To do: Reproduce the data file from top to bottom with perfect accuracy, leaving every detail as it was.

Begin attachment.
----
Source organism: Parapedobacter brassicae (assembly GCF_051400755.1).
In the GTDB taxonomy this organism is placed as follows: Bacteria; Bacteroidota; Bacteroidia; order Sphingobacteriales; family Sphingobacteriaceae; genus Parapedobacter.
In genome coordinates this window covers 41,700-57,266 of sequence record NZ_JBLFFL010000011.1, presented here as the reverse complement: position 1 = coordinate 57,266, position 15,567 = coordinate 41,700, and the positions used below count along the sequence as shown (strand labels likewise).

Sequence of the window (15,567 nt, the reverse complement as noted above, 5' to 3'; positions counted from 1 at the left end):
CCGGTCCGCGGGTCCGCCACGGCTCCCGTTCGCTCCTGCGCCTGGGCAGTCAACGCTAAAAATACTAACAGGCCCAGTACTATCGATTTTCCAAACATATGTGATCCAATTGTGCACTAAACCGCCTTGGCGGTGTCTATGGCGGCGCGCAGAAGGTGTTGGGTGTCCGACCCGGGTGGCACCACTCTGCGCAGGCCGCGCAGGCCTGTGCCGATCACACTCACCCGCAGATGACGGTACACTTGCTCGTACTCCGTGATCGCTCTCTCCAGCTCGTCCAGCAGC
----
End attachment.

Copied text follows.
Source organism: Parapedobacter brassicae (assembly GCF_051400755.1).
In the GTDB taxonomy this organism is placed as follows: Bacteria; Bacteroidota; Bacteroidia; order Sphingobacteriales; family Sphingobacteriaceae; genus Parapedobacter.
In genome coordinates this window covers 41,700-57,266 of sequence record NZ_JBLFFL010000011.1, presented here as the reverse complement: position 1 = coordinate 57,266, position 15,567 = coordinate 41,700, and the positions used below count along the sequence as shown (strand labels likewise).

Sequence of the window (15,567 nt, the reverse complement as noted above, 5' to 3'; positions counted from 1 at the left end):
CCGGTCCGCGGGTCCGCCACGGCTCCCGTTCGCTCCTGCGCCTGGGCAGTCAACGCTAAAAATACTAACAGGCCCAGTACTATCGATTTTCCAAACATATGTGATCCAATTGTGCACTAAACCGCCTTGGCGGTGTCTATGGCGGCGCGCAGAAGGTGTTGGGTGTCCGACCCGGGTGGCACCACTCTGCGCAGGCCGCGCAGGCCTGTGCCGATCACACTCACCCGCAGATGACGGTACACTTGCTCGTACTCCGTGATCGCTCTCTCCAGCTCGTCCAGCAGC